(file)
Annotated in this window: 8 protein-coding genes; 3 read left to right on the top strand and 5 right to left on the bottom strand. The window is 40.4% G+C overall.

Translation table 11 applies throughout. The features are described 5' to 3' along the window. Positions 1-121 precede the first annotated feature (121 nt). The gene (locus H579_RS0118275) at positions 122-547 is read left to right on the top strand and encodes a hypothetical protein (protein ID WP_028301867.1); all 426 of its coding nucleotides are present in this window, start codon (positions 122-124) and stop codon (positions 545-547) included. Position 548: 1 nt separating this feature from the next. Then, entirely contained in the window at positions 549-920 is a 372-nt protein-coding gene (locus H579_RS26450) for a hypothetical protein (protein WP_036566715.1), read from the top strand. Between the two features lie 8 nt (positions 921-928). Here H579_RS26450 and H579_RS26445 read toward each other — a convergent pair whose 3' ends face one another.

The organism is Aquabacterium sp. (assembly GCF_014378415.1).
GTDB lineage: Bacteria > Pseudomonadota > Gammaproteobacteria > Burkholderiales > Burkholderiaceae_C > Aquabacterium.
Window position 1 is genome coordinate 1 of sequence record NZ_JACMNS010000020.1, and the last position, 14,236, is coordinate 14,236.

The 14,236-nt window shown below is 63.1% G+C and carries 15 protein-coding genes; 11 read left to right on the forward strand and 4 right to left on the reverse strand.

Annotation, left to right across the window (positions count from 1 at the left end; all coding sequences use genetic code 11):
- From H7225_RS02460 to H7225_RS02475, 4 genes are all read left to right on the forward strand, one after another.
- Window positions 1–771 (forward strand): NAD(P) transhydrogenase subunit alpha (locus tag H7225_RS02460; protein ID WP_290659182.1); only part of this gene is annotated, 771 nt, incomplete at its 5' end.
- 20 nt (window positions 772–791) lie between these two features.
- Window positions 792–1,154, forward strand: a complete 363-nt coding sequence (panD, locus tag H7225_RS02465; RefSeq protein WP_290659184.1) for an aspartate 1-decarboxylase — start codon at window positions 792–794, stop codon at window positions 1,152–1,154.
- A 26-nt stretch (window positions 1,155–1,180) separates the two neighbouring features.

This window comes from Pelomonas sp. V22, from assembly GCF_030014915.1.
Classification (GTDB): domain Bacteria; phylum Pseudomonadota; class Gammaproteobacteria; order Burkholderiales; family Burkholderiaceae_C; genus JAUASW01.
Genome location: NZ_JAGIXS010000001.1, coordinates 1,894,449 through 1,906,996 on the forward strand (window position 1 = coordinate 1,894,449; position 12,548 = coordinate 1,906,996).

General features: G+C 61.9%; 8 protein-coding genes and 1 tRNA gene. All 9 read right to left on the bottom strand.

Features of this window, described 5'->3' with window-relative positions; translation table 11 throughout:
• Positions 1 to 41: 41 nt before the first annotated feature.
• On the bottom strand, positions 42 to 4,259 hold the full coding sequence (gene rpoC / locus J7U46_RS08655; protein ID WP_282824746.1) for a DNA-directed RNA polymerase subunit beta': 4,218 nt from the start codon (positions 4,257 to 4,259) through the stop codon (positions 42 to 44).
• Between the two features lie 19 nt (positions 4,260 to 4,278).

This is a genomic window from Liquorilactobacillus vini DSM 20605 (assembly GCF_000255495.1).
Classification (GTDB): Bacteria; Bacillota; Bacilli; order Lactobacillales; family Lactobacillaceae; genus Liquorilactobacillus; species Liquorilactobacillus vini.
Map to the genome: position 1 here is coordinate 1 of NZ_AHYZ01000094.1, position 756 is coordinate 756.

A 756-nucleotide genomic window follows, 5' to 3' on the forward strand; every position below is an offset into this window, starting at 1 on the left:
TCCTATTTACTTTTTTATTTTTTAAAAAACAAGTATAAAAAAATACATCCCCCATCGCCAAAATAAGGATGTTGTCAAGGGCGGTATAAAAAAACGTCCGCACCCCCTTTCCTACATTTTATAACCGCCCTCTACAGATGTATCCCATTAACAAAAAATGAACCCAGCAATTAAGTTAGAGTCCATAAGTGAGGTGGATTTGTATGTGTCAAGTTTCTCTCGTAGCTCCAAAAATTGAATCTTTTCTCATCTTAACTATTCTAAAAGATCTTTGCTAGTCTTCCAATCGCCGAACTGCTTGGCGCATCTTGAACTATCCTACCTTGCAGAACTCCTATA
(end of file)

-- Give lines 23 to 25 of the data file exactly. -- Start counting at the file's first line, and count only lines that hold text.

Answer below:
Map to the genome: position 1 here is coordinate 1 of NZ_AHYZ01000094.1, position 756 is coordinate 756.

A 756-nucleotide genomic window follows, 5' to 3' on the forward strand; every position below is an offset into this window, starting at 1 on the left:
TCCTATTTACTTTTTTATTTTTTAAAAAACAAGTATAAAAAAATACATCCCCCATCGCCAAAATAAGGATGTTGTCAAGGGCGGTATAAAAAAACGTCCGCACCCCCTTTCCTACATTTTATAACCGCCCTCTACAGATGTATCCCATTAACAAAAAATGAACCCAGCAATTAAGTTAGAGTCCATAAGTGAGGTGGATTTGTATGTGTCAAGTTTCTCTCGTAGCTCCAAAAATTGAATCTTTTCTCATCTTAACTATTCTAAAAGATCTTTGCTAGTCTTCCAATCGCCGAACTGCTTGGCGCATCTTGAACTATCCTACCTTGCAGAACTCCTATA